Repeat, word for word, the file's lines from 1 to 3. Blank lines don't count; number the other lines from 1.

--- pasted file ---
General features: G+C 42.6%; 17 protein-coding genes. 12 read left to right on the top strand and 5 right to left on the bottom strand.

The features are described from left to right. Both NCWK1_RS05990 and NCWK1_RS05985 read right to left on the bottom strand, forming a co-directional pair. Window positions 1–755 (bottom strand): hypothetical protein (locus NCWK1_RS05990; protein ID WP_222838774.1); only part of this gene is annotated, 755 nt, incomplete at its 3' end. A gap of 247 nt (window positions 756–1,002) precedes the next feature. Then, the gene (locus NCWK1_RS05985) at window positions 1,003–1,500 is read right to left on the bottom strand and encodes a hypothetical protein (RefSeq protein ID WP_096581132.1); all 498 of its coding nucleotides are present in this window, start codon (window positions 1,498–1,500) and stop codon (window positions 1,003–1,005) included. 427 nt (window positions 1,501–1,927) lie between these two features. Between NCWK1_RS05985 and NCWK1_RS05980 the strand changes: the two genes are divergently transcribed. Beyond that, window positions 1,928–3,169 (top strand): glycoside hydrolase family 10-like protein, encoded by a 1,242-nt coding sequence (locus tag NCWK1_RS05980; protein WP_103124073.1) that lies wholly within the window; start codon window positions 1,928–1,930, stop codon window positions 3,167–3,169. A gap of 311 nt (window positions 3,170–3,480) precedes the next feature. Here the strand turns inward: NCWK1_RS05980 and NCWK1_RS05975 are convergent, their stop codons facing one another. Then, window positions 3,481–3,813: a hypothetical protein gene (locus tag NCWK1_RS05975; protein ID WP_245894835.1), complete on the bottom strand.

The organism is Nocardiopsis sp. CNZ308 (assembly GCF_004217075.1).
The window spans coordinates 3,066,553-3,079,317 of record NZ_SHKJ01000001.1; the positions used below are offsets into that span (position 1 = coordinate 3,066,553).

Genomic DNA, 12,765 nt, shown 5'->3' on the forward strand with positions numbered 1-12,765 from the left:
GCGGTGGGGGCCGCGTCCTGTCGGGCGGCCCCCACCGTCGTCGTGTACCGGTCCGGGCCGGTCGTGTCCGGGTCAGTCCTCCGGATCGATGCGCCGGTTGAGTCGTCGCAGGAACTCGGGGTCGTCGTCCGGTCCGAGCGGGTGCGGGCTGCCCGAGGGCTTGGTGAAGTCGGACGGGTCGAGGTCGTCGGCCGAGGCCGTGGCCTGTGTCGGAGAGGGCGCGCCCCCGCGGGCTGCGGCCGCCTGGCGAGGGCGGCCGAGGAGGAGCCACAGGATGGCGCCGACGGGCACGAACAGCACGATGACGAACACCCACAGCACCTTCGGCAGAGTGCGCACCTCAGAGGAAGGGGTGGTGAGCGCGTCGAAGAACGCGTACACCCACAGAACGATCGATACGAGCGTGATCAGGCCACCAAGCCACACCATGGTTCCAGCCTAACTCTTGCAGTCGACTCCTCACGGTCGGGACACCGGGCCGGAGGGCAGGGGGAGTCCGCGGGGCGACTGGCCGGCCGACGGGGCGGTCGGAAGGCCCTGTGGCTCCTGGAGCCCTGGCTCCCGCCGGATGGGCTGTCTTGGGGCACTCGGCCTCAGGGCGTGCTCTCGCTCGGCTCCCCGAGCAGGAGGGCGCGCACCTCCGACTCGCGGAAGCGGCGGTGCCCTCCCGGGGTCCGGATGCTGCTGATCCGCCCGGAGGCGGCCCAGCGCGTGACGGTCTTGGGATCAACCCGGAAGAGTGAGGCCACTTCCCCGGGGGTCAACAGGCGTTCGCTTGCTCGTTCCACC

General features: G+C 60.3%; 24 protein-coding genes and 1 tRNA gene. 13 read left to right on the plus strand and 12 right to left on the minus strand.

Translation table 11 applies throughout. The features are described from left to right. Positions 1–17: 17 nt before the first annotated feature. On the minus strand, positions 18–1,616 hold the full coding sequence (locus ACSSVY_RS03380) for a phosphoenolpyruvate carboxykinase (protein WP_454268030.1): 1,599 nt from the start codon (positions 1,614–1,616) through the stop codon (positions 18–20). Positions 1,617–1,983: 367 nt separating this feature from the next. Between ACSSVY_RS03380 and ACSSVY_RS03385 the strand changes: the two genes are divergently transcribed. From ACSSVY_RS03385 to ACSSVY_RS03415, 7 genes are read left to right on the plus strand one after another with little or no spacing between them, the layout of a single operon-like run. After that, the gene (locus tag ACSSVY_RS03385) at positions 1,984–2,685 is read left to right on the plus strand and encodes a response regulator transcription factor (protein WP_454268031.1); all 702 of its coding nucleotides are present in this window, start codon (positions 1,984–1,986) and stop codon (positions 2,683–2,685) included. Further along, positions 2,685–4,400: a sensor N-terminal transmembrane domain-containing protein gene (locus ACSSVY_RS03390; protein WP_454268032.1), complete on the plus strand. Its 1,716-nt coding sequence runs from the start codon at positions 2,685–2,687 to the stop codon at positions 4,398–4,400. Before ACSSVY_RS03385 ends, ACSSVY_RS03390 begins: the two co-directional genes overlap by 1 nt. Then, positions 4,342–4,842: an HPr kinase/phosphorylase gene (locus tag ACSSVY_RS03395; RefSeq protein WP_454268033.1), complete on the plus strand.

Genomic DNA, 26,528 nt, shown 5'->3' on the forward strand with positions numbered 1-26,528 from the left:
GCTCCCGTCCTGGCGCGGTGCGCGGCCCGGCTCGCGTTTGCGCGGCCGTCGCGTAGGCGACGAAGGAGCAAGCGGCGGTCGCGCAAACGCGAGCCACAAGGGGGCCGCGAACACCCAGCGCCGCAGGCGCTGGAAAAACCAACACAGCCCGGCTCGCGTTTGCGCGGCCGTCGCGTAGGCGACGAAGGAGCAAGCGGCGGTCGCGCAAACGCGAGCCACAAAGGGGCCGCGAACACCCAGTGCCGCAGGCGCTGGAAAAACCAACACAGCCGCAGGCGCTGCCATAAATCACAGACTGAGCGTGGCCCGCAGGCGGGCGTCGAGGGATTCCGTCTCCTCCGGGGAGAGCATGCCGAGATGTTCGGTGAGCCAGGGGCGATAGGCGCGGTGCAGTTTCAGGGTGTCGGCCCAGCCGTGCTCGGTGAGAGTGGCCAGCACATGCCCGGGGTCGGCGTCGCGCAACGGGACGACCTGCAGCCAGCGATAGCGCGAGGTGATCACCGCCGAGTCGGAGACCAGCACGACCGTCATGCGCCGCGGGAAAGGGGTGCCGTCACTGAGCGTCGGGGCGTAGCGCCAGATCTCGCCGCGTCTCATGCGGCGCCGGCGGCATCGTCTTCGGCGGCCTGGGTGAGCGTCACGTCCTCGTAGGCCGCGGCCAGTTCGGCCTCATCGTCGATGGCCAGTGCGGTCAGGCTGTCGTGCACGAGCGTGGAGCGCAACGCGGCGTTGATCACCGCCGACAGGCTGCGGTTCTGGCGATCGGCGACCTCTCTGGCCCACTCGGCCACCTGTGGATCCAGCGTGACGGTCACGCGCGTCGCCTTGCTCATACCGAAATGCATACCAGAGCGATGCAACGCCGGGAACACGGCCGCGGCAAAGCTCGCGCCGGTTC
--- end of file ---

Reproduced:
General features: G+C 42.6%; 17 protein-coding genes. 12 read left to right on the top strand and 5 right to left on the bottom strand.

The features are described from left to right. Both NCWK1_RS05990 and NCWK1_RS05985 read right to left on the bottom strand, forming a co-directional pair. Window positions 1–755 (bottom strand): hypothetical protein (locus NCWK1_RS05990; protein ID WP_222838774.1); only part of this gene is annotated, 755 nt, incomplete at its 3' end. A gap of 247 nt (window positions 756–1,002) precedes the next feature. Then, the gene (locus NCWK1_RS05985) at window positions 1,003–1,500 is read right to left on the bottom strand and encodes a hypothetical protein (RefSeq protein ID WP_096581132.1); all 498 of its coding nucleotides are present in this window, start codon (window positions 1,498–1,500) and stop codon (window positions 1,003–1,005) included. 427 nt (window positions 1,501–1,927) lie between these two features. Between NCWK1_RS05985 and NCWK1_RS05980 the strand changes: the two genes are divergently transcribed. Beyond that, window positions 1,928–3,169 (top strand): glycoside hydrolase family 10-like protein, encoded by a 1,242-nt coding sequence (locus tag NCWK1_RS05980; protein WP_103124073.1) that lies wholly within the window; start codon window positions 1,928–1,930, stop codon window positions 3,167–3,169. A gap of 311 nt (window positions 3,170–3,480) precedes the next feature. Here the strand turns inward: NCWK1_RS05980 and NCWK1_RS05975 are convergent, their stop codons facing one another. Then, window positions 3,481–3,813: a hypothetical protein gene (locus tag NCWK1_RS05975; protein ID WP_245894835.1), complete on the bottom strand.

The organism is Nocardiopsis sp. CNZ308 (assembly GCF_004217075.1).